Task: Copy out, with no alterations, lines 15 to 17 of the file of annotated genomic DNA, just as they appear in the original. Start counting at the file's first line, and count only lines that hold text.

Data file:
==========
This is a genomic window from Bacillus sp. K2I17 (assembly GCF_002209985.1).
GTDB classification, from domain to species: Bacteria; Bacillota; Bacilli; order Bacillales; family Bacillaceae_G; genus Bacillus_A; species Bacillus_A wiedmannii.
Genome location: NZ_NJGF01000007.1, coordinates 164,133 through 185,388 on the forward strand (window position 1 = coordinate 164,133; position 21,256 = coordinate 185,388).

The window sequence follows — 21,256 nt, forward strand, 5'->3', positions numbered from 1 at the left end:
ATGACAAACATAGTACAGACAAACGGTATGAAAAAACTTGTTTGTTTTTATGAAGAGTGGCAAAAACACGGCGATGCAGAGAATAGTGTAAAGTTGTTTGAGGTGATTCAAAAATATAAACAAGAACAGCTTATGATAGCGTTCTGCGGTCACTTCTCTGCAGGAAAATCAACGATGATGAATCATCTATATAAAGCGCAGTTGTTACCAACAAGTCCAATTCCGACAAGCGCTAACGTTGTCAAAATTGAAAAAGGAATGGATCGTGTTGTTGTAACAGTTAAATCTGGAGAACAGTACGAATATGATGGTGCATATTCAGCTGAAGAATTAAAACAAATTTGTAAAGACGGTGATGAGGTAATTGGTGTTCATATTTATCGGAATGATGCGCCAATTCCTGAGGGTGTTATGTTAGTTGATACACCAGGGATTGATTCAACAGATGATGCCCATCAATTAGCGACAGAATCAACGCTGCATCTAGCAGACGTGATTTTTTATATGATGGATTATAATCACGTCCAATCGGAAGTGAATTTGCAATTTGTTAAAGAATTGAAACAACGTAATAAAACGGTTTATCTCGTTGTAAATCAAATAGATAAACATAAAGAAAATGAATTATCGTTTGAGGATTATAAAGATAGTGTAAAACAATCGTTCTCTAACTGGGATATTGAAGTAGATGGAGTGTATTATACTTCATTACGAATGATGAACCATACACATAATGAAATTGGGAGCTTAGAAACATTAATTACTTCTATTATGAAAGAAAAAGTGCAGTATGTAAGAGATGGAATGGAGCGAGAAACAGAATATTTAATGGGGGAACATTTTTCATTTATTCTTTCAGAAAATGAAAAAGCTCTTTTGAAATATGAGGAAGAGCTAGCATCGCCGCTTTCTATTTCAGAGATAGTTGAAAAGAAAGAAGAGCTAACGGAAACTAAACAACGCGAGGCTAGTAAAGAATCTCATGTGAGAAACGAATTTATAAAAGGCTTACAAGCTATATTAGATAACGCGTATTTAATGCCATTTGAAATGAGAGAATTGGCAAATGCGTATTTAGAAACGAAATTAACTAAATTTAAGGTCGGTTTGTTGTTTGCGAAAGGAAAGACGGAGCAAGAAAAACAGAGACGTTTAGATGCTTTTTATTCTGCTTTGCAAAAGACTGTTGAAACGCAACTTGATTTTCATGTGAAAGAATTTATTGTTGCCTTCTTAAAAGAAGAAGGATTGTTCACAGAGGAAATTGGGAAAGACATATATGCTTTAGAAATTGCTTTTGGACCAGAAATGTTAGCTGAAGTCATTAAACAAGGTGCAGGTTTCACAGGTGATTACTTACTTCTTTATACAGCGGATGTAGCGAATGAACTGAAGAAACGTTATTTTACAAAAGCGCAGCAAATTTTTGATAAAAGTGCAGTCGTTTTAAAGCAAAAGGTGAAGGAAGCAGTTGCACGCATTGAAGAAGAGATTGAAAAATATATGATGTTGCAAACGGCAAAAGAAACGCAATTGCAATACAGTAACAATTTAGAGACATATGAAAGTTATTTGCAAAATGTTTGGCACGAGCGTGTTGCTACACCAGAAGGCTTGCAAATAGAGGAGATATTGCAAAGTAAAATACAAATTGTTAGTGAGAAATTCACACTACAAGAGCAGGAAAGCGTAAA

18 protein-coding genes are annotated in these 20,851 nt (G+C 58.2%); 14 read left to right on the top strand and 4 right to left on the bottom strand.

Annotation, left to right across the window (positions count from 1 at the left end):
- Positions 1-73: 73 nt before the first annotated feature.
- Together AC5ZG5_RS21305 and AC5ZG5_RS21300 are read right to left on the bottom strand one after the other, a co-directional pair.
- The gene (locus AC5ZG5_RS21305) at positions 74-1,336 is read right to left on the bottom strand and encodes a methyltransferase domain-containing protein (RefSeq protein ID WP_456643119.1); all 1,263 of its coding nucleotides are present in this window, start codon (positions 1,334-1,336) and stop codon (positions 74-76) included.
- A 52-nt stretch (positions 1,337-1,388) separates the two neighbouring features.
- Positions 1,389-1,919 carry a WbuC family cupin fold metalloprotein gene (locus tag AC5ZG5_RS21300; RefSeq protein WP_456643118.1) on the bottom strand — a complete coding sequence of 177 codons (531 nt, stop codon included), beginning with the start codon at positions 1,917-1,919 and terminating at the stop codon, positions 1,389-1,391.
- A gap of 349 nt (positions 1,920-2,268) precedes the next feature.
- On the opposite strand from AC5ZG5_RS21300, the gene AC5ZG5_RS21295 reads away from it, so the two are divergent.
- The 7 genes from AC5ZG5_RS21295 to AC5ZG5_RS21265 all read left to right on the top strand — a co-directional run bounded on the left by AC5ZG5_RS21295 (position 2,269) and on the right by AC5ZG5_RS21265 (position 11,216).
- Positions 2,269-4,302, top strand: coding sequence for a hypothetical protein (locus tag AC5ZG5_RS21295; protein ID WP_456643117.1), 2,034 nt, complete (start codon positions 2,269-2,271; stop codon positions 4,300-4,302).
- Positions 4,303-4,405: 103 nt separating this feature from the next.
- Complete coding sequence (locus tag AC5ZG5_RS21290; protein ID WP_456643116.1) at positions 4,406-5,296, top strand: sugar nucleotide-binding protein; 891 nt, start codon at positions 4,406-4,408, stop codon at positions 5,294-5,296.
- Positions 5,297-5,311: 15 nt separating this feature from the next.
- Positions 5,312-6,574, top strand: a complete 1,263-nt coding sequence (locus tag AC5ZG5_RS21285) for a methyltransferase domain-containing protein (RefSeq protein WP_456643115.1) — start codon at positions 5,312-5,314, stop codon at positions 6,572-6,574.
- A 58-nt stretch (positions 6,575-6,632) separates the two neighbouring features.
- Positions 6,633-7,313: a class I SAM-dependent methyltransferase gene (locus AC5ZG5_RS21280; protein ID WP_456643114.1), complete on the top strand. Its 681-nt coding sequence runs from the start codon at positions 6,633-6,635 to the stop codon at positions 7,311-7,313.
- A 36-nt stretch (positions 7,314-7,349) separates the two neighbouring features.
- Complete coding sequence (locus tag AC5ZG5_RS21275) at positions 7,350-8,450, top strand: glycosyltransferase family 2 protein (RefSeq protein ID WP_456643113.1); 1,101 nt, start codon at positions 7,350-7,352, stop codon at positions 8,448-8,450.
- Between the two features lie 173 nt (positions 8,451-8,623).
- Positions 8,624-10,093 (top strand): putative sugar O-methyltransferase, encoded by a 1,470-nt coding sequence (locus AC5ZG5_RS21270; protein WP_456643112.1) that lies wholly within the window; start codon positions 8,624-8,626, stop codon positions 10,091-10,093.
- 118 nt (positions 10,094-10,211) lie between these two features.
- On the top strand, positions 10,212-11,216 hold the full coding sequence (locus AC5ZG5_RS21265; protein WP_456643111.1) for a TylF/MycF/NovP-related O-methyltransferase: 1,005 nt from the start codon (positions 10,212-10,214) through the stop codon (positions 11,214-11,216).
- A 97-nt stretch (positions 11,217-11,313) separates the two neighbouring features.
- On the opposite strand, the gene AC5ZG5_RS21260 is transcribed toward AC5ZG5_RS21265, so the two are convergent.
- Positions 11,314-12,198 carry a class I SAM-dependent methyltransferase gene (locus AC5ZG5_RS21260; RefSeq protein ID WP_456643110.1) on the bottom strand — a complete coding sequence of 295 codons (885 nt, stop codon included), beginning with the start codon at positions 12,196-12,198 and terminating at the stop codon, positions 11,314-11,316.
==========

- The 7 genes from AC5ZG5_RS21295 to AC5ZG5_RS21265 all read left to right on the top strand — a co-directional run bounded on the left by AC5ZG5_RS21295 (position 2,269) and on the right by AC5ZG5_RS21265 (position 11,216).
- Positions 2,269-4,302, top strand: coding sequence for a hypothetical protein (locus tag AC5ZG5_RS21295; protein ID WP_456643117.1), 2,034 nt, complete (start codon positions 2,269-2,271; stop codon positions 4,300-4,302).
- Positions 4,303-4,405: 103 nt separating this feature from the next.